Improving the mineral content in microalgal biomass for aquaculture

The intensification of aquaculture is inevitable in an ever increasing population. Fish feed plays a major role in this industry where there is a demand for more sustainable food sources. This research project aims to increase the amount of biominerals in microalgae whilst ensuring they are bioavailable for the fish.


There has been an increasing interest in fish feed optimization in terms of sustainability and nutrient availability in an ever growing aquaculture industry. Aquafeed consists of a variety of ingredients ranging from animal to vegetable sources, i.e. plant based protein and oil. However, these ingredients do not all contain the right classes of lipids, or sufficient amount of amino acids or minerals which lead to the need for supplementation. 


Current commercially available supplementation is based on inorganic mineral mixes, which result in a low uptake efficiency by fishes. Algae are a good candidate to help tackle this bioavailability challenge as an aqua feed micro ingredient. Additionally, marine microalgae already have an important role in the ocean food chain as primary producers of fatty acids and carotenoids. The project “Improving the mineral content in microalgal biomass for aquaculture” will be undertaken over the course of 4 years and will aim at researching the uptake of minerals by microalgae and their bioavailability within fish feed.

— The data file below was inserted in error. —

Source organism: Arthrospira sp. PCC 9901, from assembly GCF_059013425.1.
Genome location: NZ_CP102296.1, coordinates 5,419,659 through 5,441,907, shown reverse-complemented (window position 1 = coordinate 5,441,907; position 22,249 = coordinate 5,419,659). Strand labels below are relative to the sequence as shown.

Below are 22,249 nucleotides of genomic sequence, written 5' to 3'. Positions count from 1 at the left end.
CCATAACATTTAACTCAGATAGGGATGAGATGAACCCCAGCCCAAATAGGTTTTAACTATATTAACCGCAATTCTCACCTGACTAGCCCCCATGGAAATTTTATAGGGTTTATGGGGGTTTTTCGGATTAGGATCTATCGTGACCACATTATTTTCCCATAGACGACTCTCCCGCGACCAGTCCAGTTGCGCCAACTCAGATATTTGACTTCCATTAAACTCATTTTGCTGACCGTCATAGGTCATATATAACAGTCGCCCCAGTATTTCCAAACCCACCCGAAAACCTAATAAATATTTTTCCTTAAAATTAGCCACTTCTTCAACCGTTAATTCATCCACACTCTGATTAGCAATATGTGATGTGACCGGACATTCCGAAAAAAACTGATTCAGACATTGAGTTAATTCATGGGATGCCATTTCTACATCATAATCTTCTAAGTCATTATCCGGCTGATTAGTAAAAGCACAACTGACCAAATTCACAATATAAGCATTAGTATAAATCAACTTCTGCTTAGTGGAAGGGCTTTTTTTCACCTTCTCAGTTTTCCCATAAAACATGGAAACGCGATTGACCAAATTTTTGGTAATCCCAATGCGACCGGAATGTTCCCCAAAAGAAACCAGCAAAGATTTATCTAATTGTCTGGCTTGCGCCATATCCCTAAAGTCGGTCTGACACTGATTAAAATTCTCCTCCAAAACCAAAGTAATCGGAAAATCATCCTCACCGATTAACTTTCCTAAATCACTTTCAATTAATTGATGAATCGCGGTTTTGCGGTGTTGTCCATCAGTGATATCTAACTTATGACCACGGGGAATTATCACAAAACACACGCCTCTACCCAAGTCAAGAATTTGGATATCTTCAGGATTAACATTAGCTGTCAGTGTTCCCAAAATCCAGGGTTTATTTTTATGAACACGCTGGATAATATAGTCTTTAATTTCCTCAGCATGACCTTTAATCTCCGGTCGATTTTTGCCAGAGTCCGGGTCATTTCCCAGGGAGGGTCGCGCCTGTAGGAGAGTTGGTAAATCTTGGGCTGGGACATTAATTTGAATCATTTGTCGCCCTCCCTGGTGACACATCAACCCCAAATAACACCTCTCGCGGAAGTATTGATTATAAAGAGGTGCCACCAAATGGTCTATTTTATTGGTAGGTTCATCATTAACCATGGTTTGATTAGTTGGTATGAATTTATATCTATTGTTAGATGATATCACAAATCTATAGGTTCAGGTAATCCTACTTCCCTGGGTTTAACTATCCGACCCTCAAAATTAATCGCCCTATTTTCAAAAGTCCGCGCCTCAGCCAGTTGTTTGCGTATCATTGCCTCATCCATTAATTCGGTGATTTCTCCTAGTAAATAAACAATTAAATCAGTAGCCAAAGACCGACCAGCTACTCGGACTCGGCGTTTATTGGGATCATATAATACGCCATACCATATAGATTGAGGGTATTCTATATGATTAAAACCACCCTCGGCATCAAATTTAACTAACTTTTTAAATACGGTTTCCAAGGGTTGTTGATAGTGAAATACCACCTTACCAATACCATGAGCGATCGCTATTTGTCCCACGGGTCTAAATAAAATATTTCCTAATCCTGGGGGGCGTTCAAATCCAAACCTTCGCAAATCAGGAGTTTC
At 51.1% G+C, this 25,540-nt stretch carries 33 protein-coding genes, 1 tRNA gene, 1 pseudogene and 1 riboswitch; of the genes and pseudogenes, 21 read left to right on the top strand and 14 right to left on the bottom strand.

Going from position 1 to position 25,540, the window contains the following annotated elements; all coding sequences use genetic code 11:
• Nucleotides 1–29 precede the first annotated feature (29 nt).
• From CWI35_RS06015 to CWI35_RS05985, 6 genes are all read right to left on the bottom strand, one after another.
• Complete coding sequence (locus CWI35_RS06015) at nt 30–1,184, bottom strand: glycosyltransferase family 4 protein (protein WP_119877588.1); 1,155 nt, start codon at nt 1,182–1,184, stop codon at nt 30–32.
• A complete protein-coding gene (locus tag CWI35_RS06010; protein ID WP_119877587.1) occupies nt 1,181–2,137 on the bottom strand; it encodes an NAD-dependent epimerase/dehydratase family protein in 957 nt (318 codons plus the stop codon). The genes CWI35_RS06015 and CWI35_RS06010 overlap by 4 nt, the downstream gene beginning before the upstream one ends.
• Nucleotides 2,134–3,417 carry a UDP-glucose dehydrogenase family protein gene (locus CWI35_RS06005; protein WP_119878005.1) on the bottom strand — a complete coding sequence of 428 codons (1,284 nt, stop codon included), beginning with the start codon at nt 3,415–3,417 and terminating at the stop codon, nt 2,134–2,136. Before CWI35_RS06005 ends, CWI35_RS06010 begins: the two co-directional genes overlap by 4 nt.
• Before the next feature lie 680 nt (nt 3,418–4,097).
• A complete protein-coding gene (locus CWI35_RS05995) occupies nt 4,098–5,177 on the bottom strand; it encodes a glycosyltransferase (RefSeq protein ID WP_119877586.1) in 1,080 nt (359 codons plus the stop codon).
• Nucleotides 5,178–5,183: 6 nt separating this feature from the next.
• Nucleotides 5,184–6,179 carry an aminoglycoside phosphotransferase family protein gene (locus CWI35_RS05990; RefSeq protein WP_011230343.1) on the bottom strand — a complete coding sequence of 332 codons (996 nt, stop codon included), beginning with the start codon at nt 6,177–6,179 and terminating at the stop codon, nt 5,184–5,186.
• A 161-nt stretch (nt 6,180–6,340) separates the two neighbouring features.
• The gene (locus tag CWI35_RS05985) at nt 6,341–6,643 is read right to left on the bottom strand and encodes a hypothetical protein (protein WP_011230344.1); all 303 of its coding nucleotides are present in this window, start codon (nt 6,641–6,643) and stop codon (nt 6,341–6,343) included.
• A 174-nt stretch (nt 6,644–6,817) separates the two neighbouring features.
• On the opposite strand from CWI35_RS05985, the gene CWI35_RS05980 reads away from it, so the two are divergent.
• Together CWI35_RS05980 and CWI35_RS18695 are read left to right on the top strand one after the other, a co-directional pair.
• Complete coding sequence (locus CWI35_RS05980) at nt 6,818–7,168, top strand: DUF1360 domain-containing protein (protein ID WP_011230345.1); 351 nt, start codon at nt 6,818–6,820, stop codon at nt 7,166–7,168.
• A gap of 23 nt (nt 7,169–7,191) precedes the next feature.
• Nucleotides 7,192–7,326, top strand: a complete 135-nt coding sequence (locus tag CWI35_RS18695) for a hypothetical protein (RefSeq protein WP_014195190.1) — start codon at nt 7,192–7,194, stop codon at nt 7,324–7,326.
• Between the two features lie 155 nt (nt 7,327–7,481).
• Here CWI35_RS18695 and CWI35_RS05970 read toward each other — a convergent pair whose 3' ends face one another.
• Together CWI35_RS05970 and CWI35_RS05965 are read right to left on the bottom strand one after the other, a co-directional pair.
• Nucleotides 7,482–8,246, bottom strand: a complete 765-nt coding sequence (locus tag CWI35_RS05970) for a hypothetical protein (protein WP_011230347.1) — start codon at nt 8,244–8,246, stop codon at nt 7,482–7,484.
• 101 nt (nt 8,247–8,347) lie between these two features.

GAIN (Green Aquaculture Intensification in Europe) aims to rectify the gap between production and demand in aquaculture by meeting the current annual growth in aquatic product volume whilst focusing on more sustainable methods. This will be achieved by improving the feed composition, by-product utilisation and policy that selects for more sustainable practices in aquaculture.

The aim of this PhD project is to utilise microalgae as a fish feed component and increase the amount of minerals to positively impact the fish health, by strengthening the immune system and reducing the likelihood of diseases.


The approach will consist of ensuring the incorporation of biomineral-containing algae, understanding algal mineral toxicity and mechanisms of uptake. The bioavailability of the incorporated minerals will be assessed through fish trials and a techno-economic model will be produced based on pilot scale production results.

Thesis project

There are different topics available for BSc or MSc thesis within the GAIN project. If you are interested, feel free to contact Barbara Guimaraes.